International Women’s Day with Photographer Emily Teague
Emily Teague on the challenges and triumphs of being a woman in the photography industry.
In December 2018, we were able to provide support as Emily journeyed to work throughout northern and eastern India, focusing on the sex trafficking of women and children. As per law within India, all former victims of trafficking were photographed in ways to protect their identity.
How did you get your start in photography?
When I was 16 years old my uncle gifted me with a 3 day workshop at The Fashion Institute of Technology. The workshop was a program run over the summer and I was free to choose one of the several classes offered. Many of the workshops were related to drawing, bead work, painting- things that required you to be good with your hands. My hands just so happen to be destructive and often times uncoordinated. I chose photography because I had done some modeling for a photographer friend and I thought it would teach me to be better in front of the camera. I was intimidated when I walked in the first day. By the end of that day though, I had fallen in love with photography. I edited the images that night with a free photo editing software online. By the next day I decided I was a photographer. I was still struggling to understand the relationship between my settings, but I was fierce about learning. I decided that week that this was what I would dedicate my life to.
How long have you been shooting?
This year marks my 7th year shooting. It’s insane to compare images from when I first started. Seeing that growth feels really good.
Do you feel like you’ve had to overcome obstacles being a woman in the industry?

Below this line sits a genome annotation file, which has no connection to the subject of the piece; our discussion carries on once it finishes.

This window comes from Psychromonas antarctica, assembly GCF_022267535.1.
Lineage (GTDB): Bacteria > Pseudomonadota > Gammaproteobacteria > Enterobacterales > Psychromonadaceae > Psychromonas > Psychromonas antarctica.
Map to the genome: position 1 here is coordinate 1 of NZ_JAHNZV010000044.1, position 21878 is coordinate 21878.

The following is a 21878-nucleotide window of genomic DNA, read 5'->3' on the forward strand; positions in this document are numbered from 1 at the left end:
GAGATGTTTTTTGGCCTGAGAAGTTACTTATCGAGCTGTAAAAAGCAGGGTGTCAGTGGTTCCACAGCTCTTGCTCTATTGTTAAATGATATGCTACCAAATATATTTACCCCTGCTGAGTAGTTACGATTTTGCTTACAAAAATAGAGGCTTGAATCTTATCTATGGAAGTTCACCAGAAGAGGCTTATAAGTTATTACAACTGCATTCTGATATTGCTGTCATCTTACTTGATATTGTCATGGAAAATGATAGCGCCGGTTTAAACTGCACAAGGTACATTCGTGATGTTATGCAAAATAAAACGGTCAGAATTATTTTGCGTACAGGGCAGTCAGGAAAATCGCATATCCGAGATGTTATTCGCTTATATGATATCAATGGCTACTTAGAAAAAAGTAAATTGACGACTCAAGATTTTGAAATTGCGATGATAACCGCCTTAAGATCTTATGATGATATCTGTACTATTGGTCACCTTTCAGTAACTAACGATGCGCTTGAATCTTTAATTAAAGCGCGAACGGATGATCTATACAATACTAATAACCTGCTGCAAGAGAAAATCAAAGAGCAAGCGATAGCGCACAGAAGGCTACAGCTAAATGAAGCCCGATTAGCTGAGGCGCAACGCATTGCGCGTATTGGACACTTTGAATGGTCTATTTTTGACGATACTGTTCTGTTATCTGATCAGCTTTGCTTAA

Absolutely. It’s been a long road. I think there’s something about being an independent, talented, young woman that really aggravates some men. When I first started I was put down by a few male photographers that I admired and it made me feel so discouraged. I’ve also assisted photographers that have made advances on me, then treated me poorly on set after I rejected them. There’s so many situations during my work where I haven’t been respected. I didn’t stand up for myself many of those times and I really wish I would have. It’s become a lot easier over the years though. I’ve become a lot better at calling it out when it happens. I’m still always working at getting better at this. It can be uncomfortable, but it’s necessary.
Your projects and photos go beyond portraits. They are poignant, powerful ; child slavery in Ghana, refugees in Greece — what drove you to photojournalism as a genre of photography? What inspires you to get on a plane and travel around the world to shed light on these issues through visual storytelling?
The first project I took on that got me interested in documentary work was interviewing homeless folks in my hometown. I was really intimidated to sit down and talk at first, but I heard so many incredible stories and it became more comfortable with each person I spoke with. It made me really look at the platform I have that others don’t necessarily have access to. That made me want to share their stories. It’s just grown from there. I want to give voices to people that don’t feel heard. I want to create some level of change, even if for just one person. There’s a passion that drives me, but also a responsibility to humanity. If we’re conscious of the issues in our world, we have to work on doing something about them.
Talk to us about your recent trip to India and what it meant for you to be there. What did you learn about yourself? Your craft? About being a female creative helping other women express themselves?
This project opened my eyes to so much. Sex trafficking is a massive global issue that is often swept under the rug. It’s uncomfortable to talk about. It’s tragic to think about. This trip was both physically and emotionally exhausting, but the thing that made me want to push forward was meeting so many incredible women that deeply inspired me. I think of the women I worked with there and it energizes me to continue this focus. It’s easy for me to feel discouraged with change not happening fast enough, but I’m reminded of the incredibly fierce, resilient, intelligent, passionate women fighting alongside me and I feel that fire reignited.